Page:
Welcome to Adelaide

A group of friends enjoying lunch and wine at the Lane Vineyard in the Adelaide Hills
Spend some time at the Lane Vineyard in the Adelaide Hills. Photo: Adam Bruzzone, South Australian Tourism Commission


Adelaide is often called the 20-minute city because it's so easy to get around, making it one of the world’s most liveable cities. Adelaide is the capital city of South Australia and it is charming and charismatic. Adelaide and South Australia are also home to world-famous Australian wineries, festivals, parks, art galleries and museums, and is renowned for local home-grown produce. With all of this on offer, it's time to book that holiday to Adelaide and South Australia.

Getting around Adelaide

Put on your walking shoes otherwise use the buses, trains and trams to get around. There’s two free city loop buses that get you around the city centre and to key landmarks. Get yourself a Metrocard Visitor Pass for 3 days of unlimited travel. While there’s so much to explore in Adelaide, you don’t want to miss out on what’s just outside so I would recommend you book all-inclusive tours or consider hiring a car. 

Take a tour of Adelaide

A couple on an EcoCaddy tour of Adelaide

Take an EcoCaddy tour around Adelaide. Photo: SA Tourism

  • Take one of the many sightseeing tours of Adelaide. Tour highlights include visiting Haigh’s chocolate factory; a Torrens River cruise where you’ll see local landmarks such as Victoria Square, Trinity Church, Parliament House; lunch at the seaside town of Glenelg; and a visit to Adelaide zoo.

  • Take a guided tour through Adelaide Central Markets and meet the local producers, sample local coffee beans, fruit, nuts, chocolate, yoghurt, meats and cheeses.

  • Take a Choco Latte walking tour and taste the city's top coffee and chocolate cafes. You start at Haigh's Chocolates (my favourite chocolatier) and work your way down Rundle Mall, sampling and learning lots of delicious and sweet information.

  • Cycle your way around Adelaide using the city’s free bike system.

  • Do a free self-guided Adelaide walking tour. Download free itineraries here. Otherwise, join a free Flamboyance walking tour and give a tip at the end of the tour.

  • Take a photography tour where a professional photographer will show you how to capture the best sights that the city has to offer.

Popular attractions

People on an Adelaide oval rooftop

Book an Adelaide oval rooftop climb. Photo: Che Chorley Photography

  • Adelaide Gaol is a popular place to hang out, particularly when you’re only a visitor. Go behind the bars and get a taste of what life was like for almost 300,000 prisoners that lived here over the 147 years that the goal operated. Why not book an Adelaide Gaol history tour, twilight tour or ghost tour – if you dare.

  • Head to Adelaide Oval to watch a game of Australian football (AFL) or cricket, or to see some of the biggest names and musicians perform. Book tickets to see the Adelaide Strikers in a cricket match during the summer. In winter, watch the Adelaide Crows or Port Adelaide show off their footy skills on their home turf.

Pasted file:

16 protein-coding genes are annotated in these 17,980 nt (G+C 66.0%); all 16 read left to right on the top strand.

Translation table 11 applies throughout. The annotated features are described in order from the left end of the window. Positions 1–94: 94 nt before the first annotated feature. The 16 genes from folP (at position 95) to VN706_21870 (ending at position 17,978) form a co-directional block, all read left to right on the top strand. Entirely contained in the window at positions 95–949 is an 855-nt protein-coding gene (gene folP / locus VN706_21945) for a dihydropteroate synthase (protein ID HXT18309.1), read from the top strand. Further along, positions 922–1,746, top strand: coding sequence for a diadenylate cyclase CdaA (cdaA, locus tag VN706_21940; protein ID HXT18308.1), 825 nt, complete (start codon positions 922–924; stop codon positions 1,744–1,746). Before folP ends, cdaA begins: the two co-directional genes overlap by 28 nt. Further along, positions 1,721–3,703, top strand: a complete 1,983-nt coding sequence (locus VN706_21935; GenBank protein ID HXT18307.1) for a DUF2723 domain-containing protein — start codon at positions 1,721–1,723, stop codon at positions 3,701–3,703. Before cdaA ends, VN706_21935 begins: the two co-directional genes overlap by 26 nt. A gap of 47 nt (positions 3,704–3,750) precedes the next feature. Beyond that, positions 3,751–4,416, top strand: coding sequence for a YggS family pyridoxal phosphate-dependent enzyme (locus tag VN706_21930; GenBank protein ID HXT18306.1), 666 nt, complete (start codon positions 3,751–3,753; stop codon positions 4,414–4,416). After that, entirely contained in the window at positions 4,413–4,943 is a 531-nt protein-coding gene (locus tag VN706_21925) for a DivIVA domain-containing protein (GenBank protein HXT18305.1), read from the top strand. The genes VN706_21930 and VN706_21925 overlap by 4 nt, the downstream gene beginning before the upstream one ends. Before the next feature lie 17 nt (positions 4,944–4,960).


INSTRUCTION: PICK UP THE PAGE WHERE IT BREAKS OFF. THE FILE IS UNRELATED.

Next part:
• For something a little different, book an Adelaide Oval roofclimb tour where you'll get amazing views over the city. These tours also run during major sporting event which means you get to hear the crowd roar and all the action on the field from the oval rooftop.

  • Cruise down the River Torrens on a gondola, kayak, canoe paddle boat or cruise boat.

  • Mega Adventure Sky Challenge which takes adventure to a whole new level of fun from playing tennis or riding a bike in the sky, to the ultimate challenge - the ParaJump.

Adelaide beach & water activities

A woman in the water at Glenelg beach in Adelaide

Head to Glenelg beach for a swim. Photo: Lucy Adamopoulos

Adelaide's beaches are easy to get to, plenty to choose from, and are gorgeous all year round. They pretty much run in one long strip along the coastline, but each one is very different. Pack your hat and towel and choose from North Haven, Sellicks beach, Henley, Grange or West beach.

  • Head to seaside suburb of Glenelg which is just 20 minutes drive from Adelaide CBD. If you don't have a car, take the tram from Adelaide to Glenelg and enjoy a bit of sightseeing along the way.

  • Pack your swimmers and towel because when you get to Glenelg, you're going to want to spend some time on the beach. Glenelg beach is one of Adelaide's most popular spots to hang out, and you won't be lost for things to do. There's beach volleyball, playgrounds for the kids to have a swing or slide, BBQ areas in case you want to dine alfresco, and the nearby Beachouse amusement centre with water slides, ferris wheel, carousel and arcade games.

A couple strolling along the jetty at Glenelg in Adelaide

Stroll along the jetty at Glenelg. South Australian Tourism Commission

  • Take a bike ride around Glenelg. If you don't have your own wheels, you can hire free bikes through the Bike SA program.  

  • Take a guided walking tour or do a free self-guided walk to uncover Glenelg's history and to catch a glimpse of the beautiful mansions. There's plenty of walking trails and Adelaide is wonderfully flat so it makes for easy walking.

  • Wander along the esplanade and out to the jetty where you can throw a line and do some fishing, or buy some ready-made fish and chips and watch the sunset.